Remember Stellaris? No? 4X space game that kinda flopped a little?
Time to learn some game design. Let's examine why Stellaris is flawed and how to fix it.
Oh, no, we're not talking theory. We're talking mods.
All the mod does is make your starting "warp" drive travel at light speed. In normal Stellaris, a journey takes around ten days. With the mod, it takes a few years to get anywhere. A year charging up, a year charging down - it represents light speed travel.
And the result?
Stellaris is suddenly fascinating. Absolutely amazing.
There's a lot of moving parts to examine, so let's get to it.
1) The stars are not our friends
Stellaris' normal play feels... anemic. One big reason is that space itself feels anemic. The number of stars you can touch is immense, only bounded by random enemy empires and beef gates. Similarly, the number of stars that can touch you is immense. Enemies are always less than a month away, and most star empires seem to want to wage war across those stars.
There's no sense of mass, or slowness. You can reach out and touch ten different empires. At an instant, your fragile empire can be taken away by an enemy so far away that their stars are tiny points of light in the sky.
By limiting things to light speed, all of those problems go away. Every star you explore is a multi-year expedition. Every star is a treasure, and the shape of your empire is stamped deep in your brain because of it. Empires are easy to talk to, but wars take years to unfold - easily time to mobilize your defenses.
This gives your empire a sense of mass and weight. It also makes every jump matter, and you quickly learn to schedule predictive jumps. It's a radical change that, yes, slows the game down.
2) Planets are our friends
Now, in most 4X space games, this would make things unbearably slow. But Stellaris is fundamentally well-made and powerful. There are other systems which pick up the slack and absorb the pacing change - and also end up making your empire feel more real and weighty.
The on-planet options you have for managing your empire are deep and interesting. Constructing buildings, managing populations, installing space station modules, expensive building upgrades. Add in some of the additional mods allowing for more complex populations, more complex resources, and buildings with adjacency rules, you have a lot of really interesting literal world-building to delve into.
That said, this is an area that could be improved a lot. Not to blame Stellaris: it was never intended to carry this much of the gameplay load. But there are a few tweaks that could be made to make managing your empire even more interesting and rewarding. I might go with more variations within the population and a lot more on-world events, along with actual environmental evolution based on industry/geo-engineering projects. Interplanetary stuff might also be a lot more interesting and fun, maybe with "micro-bases" on moons and such, managed on the same screen as your main base's population.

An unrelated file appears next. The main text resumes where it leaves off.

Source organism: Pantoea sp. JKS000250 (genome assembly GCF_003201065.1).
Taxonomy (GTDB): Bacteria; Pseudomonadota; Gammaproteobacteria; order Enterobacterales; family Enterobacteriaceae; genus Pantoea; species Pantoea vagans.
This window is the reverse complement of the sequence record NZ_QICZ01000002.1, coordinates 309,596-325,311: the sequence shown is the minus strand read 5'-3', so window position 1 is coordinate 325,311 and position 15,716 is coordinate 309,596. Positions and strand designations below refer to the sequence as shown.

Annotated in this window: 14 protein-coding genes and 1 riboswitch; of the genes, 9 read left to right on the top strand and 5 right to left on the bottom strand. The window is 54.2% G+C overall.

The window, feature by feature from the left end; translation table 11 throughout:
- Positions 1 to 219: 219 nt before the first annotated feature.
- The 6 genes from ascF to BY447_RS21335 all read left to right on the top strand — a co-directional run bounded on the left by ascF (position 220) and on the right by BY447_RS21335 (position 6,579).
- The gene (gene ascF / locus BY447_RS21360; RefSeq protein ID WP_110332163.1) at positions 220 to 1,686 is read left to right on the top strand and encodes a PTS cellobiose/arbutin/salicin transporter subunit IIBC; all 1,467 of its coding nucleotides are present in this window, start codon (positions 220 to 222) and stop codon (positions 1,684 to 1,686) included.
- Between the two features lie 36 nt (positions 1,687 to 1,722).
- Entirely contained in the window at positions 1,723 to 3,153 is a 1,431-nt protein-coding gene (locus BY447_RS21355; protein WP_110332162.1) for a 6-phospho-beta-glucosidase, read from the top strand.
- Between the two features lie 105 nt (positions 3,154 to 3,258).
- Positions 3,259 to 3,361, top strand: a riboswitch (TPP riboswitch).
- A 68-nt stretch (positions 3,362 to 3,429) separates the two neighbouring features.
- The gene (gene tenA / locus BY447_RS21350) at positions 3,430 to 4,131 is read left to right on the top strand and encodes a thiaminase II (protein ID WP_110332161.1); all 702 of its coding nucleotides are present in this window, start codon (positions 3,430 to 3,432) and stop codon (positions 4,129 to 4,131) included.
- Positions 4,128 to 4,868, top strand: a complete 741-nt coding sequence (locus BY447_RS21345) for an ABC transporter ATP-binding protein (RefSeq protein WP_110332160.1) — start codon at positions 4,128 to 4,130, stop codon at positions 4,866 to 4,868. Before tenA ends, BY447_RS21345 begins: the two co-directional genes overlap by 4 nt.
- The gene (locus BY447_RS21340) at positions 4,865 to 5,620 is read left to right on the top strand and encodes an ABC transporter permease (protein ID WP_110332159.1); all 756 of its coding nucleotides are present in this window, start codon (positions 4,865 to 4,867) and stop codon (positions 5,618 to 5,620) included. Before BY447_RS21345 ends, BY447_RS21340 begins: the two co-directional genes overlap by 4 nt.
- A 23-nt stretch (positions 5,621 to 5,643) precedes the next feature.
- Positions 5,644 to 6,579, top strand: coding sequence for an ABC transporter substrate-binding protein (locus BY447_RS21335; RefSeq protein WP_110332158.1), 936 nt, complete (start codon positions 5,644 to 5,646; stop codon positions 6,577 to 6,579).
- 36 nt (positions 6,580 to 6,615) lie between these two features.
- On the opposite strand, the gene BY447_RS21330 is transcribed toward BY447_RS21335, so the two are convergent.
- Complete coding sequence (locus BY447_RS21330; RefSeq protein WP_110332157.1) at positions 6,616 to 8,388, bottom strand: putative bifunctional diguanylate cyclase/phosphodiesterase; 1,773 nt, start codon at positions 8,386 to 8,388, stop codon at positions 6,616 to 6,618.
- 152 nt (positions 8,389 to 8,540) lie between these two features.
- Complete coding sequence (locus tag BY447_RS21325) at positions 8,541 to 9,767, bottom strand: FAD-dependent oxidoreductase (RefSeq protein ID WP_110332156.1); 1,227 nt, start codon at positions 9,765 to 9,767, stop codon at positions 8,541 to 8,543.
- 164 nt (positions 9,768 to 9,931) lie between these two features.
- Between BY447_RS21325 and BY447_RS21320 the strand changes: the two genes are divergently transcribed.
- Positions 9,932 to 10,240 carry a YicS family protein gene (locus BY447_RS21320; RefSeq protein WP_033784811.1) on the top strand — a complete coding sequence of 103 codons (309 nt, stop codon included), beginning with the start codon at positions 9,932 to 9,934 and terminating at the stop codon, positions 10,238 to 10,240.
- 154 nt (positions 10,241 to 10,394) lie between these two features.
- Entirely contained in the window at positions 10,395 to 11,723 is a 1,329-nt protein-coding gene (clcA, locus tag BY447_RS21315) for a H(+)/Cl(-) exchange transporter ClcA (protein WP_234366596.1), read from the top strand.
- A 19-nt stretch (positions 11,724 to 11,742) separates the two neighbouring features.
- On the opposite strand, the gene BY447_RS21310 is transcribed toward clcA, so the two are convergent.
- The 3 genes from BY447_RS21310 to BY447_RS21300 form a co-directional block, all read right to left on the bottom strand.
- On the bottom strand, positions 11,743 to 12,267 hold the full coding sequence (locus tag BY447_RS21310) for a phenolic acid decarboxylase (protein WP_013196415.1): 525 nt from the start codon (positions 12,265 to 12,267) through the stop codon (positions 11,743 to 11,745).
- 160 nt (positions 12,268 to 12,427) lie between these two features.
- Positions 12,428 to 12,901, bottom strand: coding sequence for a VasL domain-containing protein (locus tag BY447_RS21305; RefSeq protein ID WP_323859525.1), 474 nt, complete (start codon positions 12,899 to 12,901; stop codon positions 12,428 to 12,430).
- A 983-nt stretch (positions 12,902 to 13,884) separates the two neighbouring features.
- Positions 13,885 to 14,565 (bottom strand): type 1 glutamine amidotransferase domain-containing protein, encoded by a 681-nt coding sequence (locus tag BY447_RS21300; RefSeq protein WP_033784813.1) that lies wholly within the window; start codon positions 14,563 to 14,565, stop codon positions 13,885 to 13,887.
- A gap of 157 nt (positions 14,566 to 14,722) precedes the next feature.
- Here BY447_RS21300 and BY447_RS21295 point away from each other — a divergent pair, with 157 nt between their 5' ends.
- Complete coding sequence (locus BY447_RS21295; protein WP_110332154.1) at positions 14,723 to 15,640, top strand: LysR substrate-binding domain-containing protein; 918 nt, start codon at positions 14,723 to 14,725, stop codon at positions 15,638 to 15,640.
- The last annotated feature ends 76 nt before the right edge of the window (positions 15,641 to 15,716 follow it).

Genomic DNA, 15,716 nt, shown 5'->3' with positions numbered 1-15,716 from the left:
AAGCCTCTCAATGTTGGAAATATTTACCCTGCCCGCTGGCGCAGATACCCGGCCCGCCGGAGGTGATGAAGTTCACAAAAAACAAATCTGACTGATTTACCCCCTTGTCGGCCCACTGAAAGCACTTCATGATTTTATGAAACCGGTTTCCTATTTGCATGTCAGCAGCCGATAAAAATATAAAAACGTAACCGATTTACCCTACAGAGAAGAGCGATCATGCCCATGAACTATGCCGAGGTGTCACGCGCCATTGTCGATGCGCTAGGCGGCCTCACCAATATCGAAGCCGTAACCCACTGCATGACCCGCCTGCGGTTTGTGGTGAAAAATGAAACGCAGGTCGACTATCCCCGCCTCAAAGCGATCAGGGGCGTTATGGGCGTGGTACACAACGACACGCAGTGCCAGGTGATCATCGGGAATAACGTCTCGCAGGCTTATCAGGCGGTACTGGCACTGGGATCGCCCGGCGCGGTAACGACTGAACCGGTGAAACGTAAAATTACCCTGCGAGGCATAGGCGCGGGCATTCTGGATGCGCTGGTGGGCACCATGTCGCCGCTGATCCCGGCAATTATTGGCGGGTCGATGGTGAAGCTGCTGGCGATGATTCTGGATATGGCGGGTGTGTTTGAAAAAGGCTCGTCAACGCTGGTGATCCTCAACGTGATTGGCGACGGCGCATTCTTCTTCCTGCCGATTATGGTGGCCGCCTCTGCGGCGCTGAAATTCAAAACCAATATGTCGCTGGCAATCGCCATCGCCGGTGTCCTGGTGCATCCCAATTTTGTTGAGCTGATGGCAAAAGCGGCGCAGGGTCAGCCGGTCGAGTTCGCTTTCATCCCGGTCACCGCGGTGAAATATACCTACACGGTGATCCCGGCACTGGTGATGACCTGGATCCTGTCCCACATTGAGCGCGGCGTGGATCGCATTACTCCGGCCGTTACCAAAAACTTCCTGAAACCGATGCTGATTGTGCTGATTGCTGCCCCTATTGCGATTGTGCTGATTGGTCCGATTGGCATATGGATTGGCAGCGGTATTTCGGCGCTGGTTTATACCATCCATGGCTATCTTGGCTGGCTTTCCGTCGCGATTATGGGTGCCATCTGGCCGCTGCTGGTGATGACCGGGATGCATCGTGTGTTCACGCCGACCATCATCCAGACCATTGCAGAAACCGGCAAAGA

All well and good, but all that stuff is theory. What's actually in the game works reasonably well.
3) Look at your hands
The basic result here is that Stellaris goes from being a mediocre game about endless conquest to a really interesting empire-management game. The change in focus arises from a simple change in pacing:
Stop giving the player stuff. Instead, make the player struggle to get anything new. Make them value what they are already holding.
This makes the player value what they have quite highly. As long as the play is dense enough to make that interesting, it makes everything meatier and more important.
Yes, you can make a billion random stars and a trillion random planets. But they only matter if you make them matter, and that means making the player value each one. Easiest way to do that is to make each one very expensive.
4) Moral of the story
The worst part about this story is that these mods are really unpopular.
Almost nobody plays Stellaris with the mods that make Stellaris fun, because most people think "more power = more fun". Millions of mods that make interstellar travel faster, or give you a higher colony cap, or add "sexy space babes"... but the mod that actually improves the game goes unnoticed.
As game designers, this is the heart of the problem. Every part of a player's feedback is going to be about how they want more, faster, stronger. When we take this to heart, we end up with vanilla Stellaris: a game that gives players far too much, far too fast.
Instead, consider that impulse as a source of power. If a player wants more stars, make the stars twice as expensive. If they want more ammo, make the ammo half as common. At least experimentally, for play-test purposes.
Because their urge for more is what makes them value what they have. If they want more stars, that means they think the stars are valuable. Condense that. Put that energy into fewer stars, and they'll treat each one like a priceless treasure.
That's my theory, anyway.